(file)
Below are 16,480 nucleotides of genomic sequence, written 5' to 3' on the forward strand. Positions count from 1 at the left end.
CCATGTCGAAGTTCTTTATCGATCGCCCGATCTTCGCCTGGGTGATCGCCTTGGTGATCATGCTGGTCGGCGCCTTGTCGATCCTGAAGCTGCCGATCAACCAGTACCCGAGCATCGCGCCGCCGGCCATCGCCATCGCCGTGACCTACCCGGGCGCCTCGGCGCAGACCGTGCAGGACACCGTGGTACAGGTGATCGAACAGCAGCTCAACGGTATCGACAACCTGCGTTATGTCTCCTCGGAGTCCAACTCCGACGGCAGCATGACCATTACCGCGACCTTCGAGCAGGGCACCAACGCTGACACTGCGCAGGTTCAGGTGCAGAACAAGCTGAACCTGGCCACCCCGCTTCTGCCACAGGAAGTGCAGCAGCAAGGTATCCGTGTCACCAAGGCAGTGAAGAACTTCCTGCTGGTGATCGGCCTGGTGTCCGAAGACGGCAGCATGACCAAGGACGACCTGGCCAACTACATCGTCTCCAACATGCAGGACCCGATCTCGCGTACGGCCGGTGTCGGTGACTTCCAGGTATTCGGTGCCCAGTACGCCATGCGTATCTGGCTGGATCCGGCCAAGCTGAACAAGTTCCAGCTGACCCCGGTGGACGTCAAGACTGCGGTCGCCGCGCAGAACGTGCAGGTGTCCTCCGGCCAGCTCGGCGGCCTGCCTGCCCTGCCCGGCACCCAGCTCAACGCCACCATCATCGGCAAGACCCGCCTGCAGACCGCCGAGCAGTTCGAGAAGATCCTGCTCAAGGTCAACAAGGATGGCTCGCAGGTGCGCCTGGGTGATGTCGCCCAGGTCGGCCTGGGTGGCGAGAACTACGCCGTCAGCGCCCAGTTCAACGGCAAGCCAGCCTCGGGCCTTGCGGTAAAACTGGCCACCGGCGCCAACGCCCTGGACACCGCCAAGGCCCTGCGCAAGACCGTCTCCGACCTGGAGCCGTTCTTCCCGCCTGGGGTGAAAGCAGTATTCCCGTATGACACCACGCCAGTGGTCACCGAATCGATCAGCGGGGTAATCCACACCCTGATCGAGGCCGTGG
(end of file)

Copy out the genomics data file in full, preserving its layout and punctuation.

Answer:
Below are 16,480 nucleotides of genomic sequence, written 5' to 3' on the forward strand. Positions count from 1 at the left end.
CCATGTCGAAGTTCTTTATCGATCGCCCGATCTTCGCCTGGGTGATCGCCTTGGTGATCATGCTGGTCGGCGCCTTGTCGATCCTGAAGCTGCCGATCAACCAGTACCCGAGCATCGCGCCGCCGGCCATCGCCATCGCCGTGACCTACCCGGGCGCCTCGGCGCAGACCGTGCAGGACACCGTGGTACAGGTGATCGAACAGCAGCTCAACGGTATCGACAACCTGCGTTATGTCTCCTCGGAGTCCAACTCCGACGGCAGCATGACCATTACCGCGACCTTCGAGCAGGGCACCAACGCTGACACTGCGCAGGTTCAGGTGCAGAACAAGCTGAACCTGGCCACCCCGCTTCTGCCACAGGAAGTGCAGCAGCAAGGTATCCGTGTCACCAAGGCAGTGAAGAACTTCCTGCTGGTGATCGGCCTGGTGTCCGAAGACGGCAGCATGACCAAGGACGACCTGGCCAACTACATCGTCTCCAACATGCAGGACCCGATCTCGCGTACGGCCGGTGTCGGTGACTTCCAGGTATTCGGTGCCCAGTACGCCATGCGTATCTGGCTGGATCCGGCCAAGCTGAACAAGTTCCAGCTGACCCCGGTGGACGTCAAGACTGCGGTCGCCGCGCAGAACGTGCAGGTGTCCTCCGGCCAGCTCGGCGGCCTGCCTGCCCTGCCCGGCACCCAGCTCAACGCCACCATCATCGGCAAGACCCGCCTGCAGACCGCCGAGCAGTTCGAGAAGATCCTGCTCAAGGTCAACAAGGATGGCTCGCAGGTGCGCCTGGGTGATGTCGCCCAGGTCGGCCTGGGTGGCGAGAACTACGCCGTCAGCGCCCAGTTCAACGGCAAGCCAGCCTCGGGCCTTGCGGTAAAACTGGCCACCGGCGCCAACGCCCTGGACACCGCCAAGGCCCTGCGCAAGACCGTCTCCGACCTGGAGCCGTTCTTCCCGCCTGGGGTGAAAGCAGTATTCCCGTATGACACCACGCCAGTGGTCACCGAATCGATCAGCGGGGTAATCCACACCCTGATCGAGGCCGTGG